'The Prince of Darkness is a gentleman': King Lear and obsessive compulsive disorder


'King Lear' can appear to be a play of numbers: Lear and his hundred nights, and his one Fool, and his three daughters. But isn't it more the play in which Shakespeare demonstrates most keenly his expertise in the ways of the human mind? In the revelations that strike Lear like lightning bolts after he has rashly divided his kingdom between daughters Goneril and Regan, we see one of a succession of rebirths that the character goes through. Amidst his hyperbolic response to his daughters' ingratitude, Lear is aware of a strain upon his mental wellbeing: 'O Fool! I shall go mad' (II.IV.288). Lear knows that the unexpected and self-inflicted strain he has placed upon himself has the potential to induce a mental breakdown in a man whose will has always held absolute sway in life until this moment of abdication. I feel that 'King Lear' is the culmination of Shakespeare's exploration of how all human beings' lives are subject to fluctuations in our mental wellbeing.

In Act III, scene i, a Gentleman says that King Lear 'Strives in his little world of man to out-storm / The to-and-fro-conflicting wind and rain (ll. 10-11). Each of us is held within our own 'little world of man', and when our minds begin to falter and experience strain, our little worlds become ever smaller. 

When King Lear rages on the heath, he turns to images of guilt and crime, as if the harshness of the storm were some form of punishment for unseen or long-forgotten sins: 

Tremble, thou wretch,

That hast within thee undivulged crimes,

Unwhipp'd of Justice; hide thee, thou bloody hand,

Thou perjur'd, and thou simular of virtue

That art incestuous


Lear concludes this speech with the line, 'I am a man / More sinn'd against than sinning' (ll. 58-59). He constructs a scenario of hidden sins and misdemeanours that the storm calls to mind. Pardon me for seeing everything through an OCD lens, but this language of acute and terrible guilt is the language of OCD. It's the language of worst case scenarios and ego-dystonic thoughts that trigger an all-consuming sense of having committed unspeakable deeds and needing to perform compulsions in pursuit of mental relief. Anyone who experiences OCD will be able to identify with Lear's assertion that his mind is punishing him to a far greater extent than any of his misdeeds, real or imagined, could ever warrant.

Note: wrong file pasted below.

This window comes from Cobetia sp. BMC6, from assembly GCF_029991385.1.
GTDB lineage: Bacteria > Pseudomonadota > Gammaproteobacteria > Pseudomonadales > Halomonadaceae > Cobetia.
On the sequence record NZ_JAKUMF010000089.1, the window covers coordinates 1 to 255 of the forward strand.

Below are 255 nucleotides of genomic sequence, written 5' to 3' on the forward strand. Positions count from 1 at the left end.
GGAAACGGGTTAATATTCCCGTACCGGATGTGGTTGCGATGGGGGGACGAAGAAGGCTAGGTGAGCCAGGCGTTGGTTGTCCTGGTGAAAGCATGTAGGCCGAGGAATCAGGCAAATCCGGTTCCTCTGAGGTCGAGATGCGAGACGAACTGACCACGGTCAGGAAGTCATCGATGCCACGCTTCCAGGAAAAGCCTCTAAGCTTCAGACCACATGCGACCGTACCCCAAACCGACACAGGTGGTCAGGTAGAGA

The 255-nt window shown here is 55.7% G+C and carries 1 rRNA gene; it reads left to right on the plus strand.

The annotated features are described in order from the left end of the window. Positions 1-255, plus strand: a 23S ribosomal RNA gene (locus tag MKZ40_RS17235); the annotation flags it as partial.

At this point in the play, Shakespeare depicts a man in a precarious position as he tries to cling to reason against a tide of mental stress and encroaching instability. Shakespeare has an instinctive understanding that one can possess the objective awareness that one's mental health is deteriorating, while simultaneously lacking the power to turn back that tide. I have experienced the terrible realisation that something is not as it ought to be with my mind. When I first began to experience serious OCD symptoms at the age of 18-19, I thought I was losing my mind. I used compulsions in an attempt to find some relief from the insistent OCD thoughts that I had committed rape and murder. I used reassurance and checking compulsions before I even knew what the 'Compulsive' part of OCD is. The compulsions trapped me in a spiral of depression that resulted in hospitalisation and a trauma that I am only now beginning to address. When Shakespeare has Lear speak of 'this tempest in my mind', people who manage OCD and other mental health conditions know precisely of what he speaks. Lear knows the impossibility of trying to function with a tempest in his mind.

Lear is profoundly affected by the presence of Poor Tom (Edgar) in the hovel near the heath. I feel that the character of Poor Tom assumed by Edgar is such a trigger for Lear's emotions for several reasons. The first of these is that Poor Tom's almost incomprehensible speeches could be a harbinger for Lear of his own future. At the level of interactions between the characters, Poor Tom's mind appears to have given way under his own mental strain. Lear begins to take off his clothes in an apparent act of solidarity with Poor Tom. Perhaps Poor Tom represents for Lear the possibility of submitting to the mental tempest and allowing it to wash away his remaining faculties. The second reason for Lear to be so affected by Poor Tom takes place at the level of the audience's knowledge of the events of the play. We know, though Lear does not, that Poor Tom is a character being played by the naive but well-intentioned Edgar, who has been betrayed by a brother he loves and whom he thought loved him. We know Edgar/Poor Tom is an exemplar of what can happen when we believe, and act upon, things we ought not to. Poor Tom only exists within the play because Edgar believes the lies of Edmund.